JURY AWARDS WOMAN OVER $13 MILLION IN GENDER DISCRIMINATION CASE
- posted: Sep. 03, 2015
- Gender Discrimination
A federal jury recently awarded $13 million to a former shipping supervisor who claimed that she faced six years of gender discrimination and harassment at Hunter Panels, a construction material supplier. According to the lawsuit, the employee was regularly ridiculed by fellow employees for being a woman. She made several complaints about the harassment to her supervisors, but they failed to respond. One supervisor allegedly dismissed her claims by saying that she was “losing her mind” and “throwing fits.” In addition to being subjected to discriminatory behavior, she was paid less than her male predecessor, despite the fact that she had years of experience as a supply specialist from working in the Air Force. After the company fired her for her “job performance and ‘management style,’” the employee decided to file a lawsuit, claiming that she had been discriminated against, subjected to a hostile work environment, and retaliated against by the company. The jurors awarded her $13 million in punitive damages and pay. What the law says about equal pay The Equal Pay Act (EPA) requires employers to pay men and women equal compensation for equal work. In order for the EPA to apply, the jobs held by males and females do not necessarily need to be identical, but must be similar in terms of content. The law covers all forms of compensation, including salary, bonuses, overtime, profit sharing, stock options, vacation pay, accommodations, life insurance, and benefits. Individuals who allege an EPA violation do not have to file a charge with the Equal Employment Opportunity Commission (EEOC) beforehand, but can proceed directly with a lawsuit in federal court. The time limit for commencing a lawsuit is within two years of an unlawful wage violation or within three years of a willful violation. What to do if your employer gives a pretext for firing you An employer that takes an adverse employment action against an employee for unlawful reasons will often have a pretext for its behavior. It may, for example, falsely claim that the employee was fired because he or she was given bad performance reviews. If your employer states a false reason for its actions, you must prove that the reason is a pretext. There are a number of ways to do this, including:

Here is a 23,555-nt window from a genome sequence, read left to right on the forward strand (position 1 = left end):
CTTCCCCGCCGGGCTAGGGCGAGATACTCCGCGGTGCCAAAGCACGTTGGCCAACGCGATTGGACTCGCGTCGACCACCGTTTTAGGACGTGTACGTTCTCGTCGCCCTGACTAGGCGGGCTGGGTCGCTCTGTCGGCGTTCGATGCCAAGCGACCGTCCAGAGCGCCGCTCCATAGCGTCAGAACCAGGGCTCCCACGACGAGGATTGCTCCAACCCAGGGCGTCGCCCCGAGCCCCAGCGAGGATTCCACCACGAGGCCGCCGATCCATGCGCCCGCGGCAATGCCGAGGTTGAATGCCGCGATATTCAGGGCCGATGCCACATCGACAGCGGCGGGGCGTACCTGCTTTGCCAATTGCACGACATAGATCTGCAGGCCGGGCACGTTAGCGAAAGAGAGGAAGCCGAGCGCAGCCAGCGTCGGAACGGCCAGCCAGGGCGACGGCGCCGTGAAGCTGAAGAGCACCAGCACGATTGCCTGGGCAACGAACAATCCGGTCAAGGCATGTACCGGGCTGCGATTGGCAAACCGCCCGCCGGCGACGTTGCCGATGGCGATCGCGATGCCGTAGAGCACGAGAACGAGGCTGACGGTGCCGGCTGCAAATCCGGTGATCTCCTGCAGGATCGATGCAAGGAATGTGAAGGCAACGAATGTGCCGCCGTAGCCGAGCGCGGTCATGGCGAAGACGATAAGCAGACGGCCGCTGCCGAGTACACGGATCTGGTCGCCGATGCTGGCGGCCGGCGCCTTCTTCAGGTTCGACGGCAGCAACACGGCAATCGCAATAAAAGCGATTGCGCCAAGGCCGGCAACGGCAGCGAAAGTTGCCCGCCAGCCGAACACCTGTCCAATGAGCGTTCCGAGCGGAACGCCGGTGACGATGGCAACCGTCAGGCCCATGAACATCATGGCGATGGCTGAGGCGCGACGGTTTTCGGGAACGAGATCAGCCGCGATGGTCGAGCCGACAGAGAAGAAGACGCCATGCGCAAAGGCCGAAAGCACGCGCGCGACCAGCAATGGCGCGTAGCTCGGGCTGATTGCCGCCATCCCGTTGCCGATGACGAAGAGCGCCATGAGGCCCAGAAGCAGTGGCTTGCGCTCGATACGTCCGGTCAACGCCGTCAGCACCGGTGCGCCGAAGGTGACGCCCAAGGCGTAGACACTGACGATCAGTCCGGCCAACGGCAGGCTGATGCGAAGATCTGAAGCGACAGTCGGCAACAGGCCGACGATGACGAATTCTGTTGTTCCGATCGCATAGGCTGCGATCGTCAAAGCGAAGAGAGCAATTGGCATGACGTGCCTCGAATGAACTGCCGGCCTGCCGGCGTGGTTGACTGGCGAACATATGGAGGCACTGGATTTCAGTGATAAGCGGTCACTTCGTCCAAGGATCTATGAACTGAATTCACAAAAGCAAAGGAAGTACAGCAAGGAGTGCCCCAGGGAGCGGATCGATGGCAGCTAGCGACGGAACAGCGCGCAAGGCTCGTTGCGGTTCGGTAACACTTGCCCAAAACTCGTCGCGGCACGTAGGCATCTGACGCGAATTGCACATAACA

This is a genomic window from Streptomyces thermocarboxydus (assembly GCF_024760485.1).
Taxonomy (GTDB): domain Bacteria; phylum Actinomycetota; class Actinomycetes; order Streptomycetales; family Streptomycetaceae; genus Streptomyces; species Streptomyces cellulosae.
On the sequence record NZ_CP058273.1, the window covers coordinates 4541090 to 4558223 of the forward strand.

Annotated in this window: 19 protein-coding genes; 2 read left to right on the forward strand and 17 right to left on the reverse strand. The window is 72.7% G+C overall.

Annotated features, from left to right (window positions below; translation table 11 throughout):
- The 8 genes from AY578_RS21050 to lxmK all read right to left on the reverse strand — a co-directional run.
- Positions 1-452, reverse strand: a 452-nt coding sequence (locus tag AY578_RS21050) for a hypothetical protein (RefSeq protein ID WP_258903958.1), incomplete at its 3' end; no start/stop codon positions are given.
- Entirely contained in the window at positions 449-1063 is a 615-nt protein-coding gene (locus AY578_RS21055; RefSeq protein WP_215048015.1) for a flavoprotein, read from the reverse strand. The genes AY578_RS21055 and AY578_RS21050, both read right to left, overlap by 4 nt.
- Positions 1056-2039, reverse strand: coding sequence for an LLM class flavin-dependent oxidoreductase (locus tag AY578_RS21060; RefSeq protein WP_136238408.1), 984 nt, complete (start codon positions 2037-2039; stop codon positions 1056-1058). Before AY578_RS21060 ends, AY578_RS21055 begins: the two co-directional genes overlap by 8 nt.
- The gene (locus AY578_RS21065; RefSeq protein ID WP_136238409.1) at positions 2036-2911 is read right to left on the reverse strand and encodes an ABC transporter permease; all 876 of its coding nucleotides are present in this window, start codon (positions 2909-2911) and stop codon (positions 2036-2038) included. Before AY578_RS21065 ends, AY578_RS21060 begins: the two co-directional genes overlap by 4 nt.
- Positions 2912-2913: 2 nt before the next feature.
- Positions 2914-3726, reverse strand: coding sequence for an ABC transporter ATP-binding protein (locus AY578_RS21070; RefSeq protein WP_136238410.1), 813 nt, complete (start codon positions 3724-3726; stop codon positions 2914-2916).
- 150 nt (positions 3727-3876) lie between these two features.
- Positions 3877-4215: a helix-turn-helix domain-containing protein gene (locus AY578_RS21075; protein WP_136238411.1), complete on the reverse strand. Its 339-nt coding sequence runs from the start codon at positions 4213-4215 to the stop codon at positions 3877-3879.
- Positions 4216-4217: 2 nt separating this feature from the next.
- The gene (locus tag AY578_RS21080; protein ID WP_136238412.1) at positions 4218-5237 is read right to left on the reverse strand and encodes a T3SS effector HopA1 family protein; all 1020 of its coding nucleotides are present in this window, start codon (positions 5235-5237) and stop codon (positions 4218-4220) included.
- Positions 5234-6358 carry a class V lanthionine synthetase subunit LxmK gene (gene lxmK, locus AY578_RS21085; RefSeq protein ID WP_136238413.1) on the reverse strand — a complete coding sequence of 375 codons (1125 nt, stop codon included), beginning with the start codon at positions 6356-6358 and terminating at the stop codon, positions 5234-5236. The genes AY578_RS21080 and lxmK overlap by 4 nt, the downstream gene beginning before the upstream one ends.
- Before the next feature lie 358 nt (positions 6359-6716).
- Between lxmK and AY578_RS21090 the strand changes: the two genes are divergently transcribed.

- Showing that the employer’s reason for the adverse action(s) changed over time
- Proving that the employer did not apply rules consistently among employees
- Providing evidence that there was discriminatory behavior within the workplace related to the employer’s alleged motive for the adverse employment action.